The US Federal Reserve kept its easy-money policies on Wednesday, but left the door open to step up bond purchases if the economy slowed under the government’s severe “sequester” spending cuts.
The central bank’s policy board, the Federal Open Market Committee (FOMC), said after a two-day meeting that the economy continued to grow at a “moderate” pace, but it also said that growth was being restrained by the government’s tighter fiscal policy, which imposed tax increases in January and across-the-board spending cuts in March.
The Fed suggested, in a change from previous statements, that it would keep open the option of more stimulus — larger bond purchases — if the economy slows.
As widely expected, the FOMC held its key interest rate at zero to 0.25 percent and the Fed policymakers also stuck to their US$85 billion a month bond-buying program, known as quantitative easing, to keep downward pressure on long-term interest rates, support mortgage markets and ease credit.
The FOMC reiterated that it would maintain its ultra-loose policy until the outlook for the job market improved “substantially” in a context of price stability.
With the unemployment rate at 7.6 percent amid lackluster 2.5 percent growth, it is unlikely the jobless rate will fall below the central bank’s 6.5 percent threshold for considering tapering off its stimulus any time soon.
The central bank’s remark came as US companies hired the fewest employees in seven months last month, while manufacturing growth slowed to a crawl, suggesting the economy has run into a soft patch as budget-cutting in Washington starts to bite.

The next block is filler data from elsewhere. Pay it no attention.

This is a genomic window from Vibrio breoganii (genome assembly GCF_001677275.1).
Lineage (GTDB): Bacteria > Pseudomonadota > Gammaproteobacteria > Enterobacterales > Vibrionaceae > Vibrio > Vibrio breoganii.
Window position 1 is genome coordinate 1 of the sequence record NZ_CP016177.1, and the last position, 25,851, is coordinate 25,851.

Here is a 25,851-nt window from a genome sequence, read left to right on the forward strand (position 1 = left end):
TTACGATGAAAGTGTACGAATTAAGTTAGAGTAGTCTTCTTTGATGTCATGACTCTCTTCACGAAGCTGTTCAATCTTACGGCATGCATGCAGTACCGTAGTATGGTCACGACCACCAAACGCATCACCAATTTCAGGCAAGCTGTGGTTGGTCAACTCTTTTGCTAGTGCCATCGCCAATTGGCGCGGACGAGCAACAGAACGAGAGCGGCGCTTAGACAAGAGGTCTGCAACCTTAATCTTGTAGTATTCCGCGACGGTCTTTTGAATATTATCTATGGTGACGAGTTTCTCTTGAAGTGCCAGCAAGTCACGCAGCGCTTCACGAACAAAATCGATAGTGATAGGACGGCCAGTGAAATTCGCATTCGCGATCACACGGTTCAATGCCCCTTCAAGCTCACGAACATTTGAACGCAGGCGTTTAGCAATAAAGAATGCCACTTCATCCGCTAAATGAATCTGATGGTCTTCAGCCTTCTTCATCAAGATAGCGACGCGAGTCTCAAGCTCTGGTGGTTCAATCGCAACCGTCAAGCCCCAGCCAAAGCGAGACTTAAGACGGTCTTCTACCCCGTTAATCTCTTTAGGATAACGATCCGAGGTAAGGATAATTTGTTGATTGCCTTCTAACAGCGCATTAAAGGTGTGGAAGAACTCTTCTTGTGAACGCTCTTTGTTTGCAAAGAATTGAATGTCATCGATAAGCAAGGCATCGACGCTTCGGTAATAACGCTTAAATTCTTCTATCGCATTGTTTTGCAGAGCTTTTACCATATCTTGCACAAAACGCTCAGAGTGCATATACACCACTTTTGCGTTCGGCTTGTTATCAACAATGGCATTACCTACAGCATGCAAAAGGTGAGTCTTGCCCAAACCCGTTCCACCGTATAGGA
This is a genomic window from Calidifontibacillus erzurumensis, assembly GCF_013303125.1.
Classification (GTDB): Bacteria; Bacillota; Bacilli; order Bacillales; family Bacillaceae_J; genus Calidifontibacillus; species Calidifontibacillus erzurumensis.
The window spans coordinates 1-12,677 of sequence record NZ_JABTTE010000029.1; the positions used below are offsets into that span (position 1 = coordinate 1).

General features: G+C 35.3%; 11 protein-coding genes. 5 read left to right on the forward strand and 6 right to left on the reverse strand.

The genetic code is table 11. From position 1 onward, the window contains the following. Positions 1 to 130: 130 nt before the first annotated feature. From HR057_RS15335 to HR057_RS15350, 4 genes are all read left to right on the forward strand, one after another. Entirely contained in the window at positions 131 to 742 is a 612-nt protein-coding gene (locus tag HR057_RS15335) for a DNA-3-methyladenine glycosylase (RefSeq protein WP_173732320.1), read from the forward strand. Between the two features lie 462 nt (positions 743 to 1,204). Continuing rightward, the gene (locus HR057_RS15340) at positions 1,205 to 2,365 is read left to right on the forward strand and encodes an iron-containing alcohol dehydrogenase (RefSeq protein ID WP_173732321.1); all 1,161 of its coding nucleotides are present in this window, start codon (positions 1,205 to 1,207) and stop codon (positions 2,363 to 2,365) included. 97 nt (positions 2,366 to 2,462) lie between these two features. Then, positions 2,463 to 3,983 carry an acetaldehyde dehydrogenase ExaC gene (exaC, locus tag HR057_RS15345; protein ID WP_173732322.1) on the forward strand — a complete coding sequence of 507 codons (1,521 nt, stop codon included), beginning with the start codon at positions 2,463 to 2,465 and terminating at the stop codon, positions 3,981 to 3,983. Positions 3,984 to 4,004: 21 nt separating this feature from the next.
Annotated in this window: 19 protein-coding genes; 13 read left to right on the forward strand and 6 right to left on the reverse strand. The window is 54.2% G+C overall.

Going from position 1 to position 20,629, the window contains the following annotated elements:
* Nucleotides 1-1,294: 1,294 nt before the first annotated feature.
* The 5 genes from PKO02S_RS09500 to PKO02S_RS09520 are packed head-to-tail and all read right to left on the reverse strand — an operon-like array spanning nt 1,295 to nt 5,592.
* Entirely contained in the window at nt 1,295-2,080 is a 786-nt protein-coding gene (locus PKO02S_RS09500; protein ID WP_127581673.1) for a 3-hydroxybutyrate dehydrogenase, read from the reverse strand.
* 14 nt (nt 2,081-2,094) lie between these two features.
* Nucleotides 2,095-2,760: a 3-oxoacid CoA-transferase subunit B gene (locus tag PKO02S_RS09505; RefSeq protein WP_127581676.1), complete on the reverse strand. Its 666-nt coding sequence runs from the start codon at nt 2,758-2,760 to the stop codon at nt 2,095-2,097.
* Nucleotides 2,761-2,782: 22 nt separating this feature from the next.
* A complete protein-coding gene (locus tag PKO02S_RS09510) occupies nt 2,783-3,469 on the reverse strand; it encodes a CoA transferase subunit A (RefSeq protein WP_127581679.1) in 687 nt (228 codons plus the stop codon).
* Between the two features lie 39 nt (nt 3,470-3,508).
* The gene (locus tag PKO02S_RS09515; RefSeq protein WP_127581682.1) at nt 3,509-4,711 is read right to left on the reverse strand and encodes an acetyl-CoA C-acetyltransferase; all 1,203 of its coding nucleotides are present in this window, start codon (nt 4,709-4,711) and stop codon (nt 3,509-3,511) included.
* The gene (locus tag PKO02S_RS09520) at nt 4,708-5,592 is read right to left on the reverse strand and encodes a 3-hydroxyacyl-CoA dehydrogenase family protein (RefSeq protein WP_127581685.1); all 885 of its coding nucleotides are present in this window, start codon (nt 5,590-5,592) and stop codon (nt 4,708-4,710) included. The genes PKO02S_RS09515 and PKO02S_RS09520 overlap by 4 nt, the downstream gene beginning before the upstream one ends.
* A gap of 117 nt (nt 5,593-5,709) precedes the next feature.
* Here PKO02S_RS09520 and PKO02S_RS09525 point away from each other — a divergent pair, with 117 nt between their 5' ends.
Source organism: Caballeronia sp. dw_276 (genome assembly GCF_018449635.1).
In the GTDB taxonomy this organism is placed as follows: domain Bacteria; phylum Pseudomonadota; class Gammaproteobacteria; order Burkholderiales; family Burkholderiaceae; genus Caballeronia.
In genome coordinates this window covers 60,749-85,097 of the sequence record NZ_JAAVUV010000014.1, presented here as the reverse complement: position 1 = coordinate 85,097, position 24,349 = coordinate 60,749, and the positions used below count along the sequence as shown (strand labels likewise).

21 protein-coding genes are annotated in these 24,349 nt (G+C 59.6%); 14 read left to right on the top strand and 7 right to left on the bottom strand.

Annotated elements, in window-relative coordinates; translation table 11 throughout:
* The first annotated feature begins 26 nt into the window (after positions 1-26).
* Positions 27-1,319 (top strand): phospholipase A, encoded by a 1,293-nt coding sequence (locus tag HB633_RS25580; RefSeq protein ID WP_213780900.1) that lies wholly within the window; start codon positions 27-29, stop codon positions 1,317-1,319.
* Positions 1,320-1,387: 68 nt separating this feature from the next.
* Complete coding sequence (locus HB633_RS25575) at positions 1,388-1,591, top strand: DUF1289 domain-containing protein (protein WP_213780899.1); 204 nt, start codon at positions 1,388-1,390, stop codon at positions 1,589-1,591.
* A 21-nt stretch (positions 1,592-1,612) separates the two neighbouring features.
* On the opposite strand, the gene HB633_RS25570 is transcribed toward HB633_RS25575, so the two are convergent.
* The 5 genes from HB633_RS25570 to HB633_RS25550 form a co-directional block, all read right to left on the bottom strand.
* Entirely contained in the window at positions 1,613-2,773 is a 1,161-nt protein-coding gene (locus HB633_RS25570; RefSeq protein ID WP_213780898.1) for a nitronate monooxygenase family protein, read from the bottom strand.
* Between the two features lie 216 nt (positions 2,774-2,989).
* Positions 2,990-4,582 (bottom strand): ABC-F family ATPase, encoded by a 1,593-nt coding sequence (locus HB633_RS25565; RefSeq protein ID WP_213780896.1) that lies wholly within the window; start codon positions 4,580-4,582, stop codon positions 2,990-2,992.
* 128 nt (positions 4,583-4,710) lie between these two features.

Businesses added 119,000 employees to their payrolls last month, according to the ADP National Employment Report released on Wednesday, short of economists’ expectations for 150,000 jobs and the smallest gain since September last year.
The slowdown was primarily due to the effect of tighter fiscal policy through a combination of an increase in payroll taxes at the start of the year and the US$85 billion government spending cuts that took effect across the board in March, said Mark Zandi, chief economist at Moody’s Analytics, which jointly develops the ADP report.
“They are starting to bite and starting to weaken growth,” Zandi said. “It’s affecting all industries and almost all company sizes.”
Two separate reports on manufacturing also showed employment slowed last month as growth in the sector pulled back. Analysts said there was some risk today’s larger employment report from the government could disappoint.
Financial data firm Markit said its final US Manufacturing Purchasing Managers Index slipped to 52.1 from 54.6 in March. It was the lowest final reading since October last year. Readings above 50 indicate expansion.
Another report showed construction spending fell 1.7 percent to an annual rate of US$856.72 billion, the lowest since August last year, according to the US Department of Commerce.
The drop could cause the first-quarter economic growth estimate to be trimmed from a first reading of 2.5 percent.
Demand for cars also waned last month, with US auto sales slowing to their lowest monthly pace since the fall last year.
The FOMC, led by US Federal Reserve Chairman Ben Bernanke, said it continued to see downside risks to the economic outlook. It said it would step up or rein in the bond purchases if conditions warranted.
“The committee is prepared to increase or reduce the pace of its purchases to maintain appropriate policy accommodation as the outlook for the labor market or inflation changes,” it said.
The Fed policymakers reiterated that inflation was not a significant concern, saying it was running “somewhat below” the FOMC’s 2 percent objective and they expected it to stay at or below that level over the medium term.
“When the committee decides to begin to remove policy accommodation, it will take a balanced approach consistent with its longer-run goals of maximum employment and inflation of 2.0 percent,” the FOMC said.
Kansas City Federal Reserve President Esther George was the sole FOMC dissenter for the third meeting in a row, citing concerns that the high level of stimulus raised the risks of inflation and financial imbalances.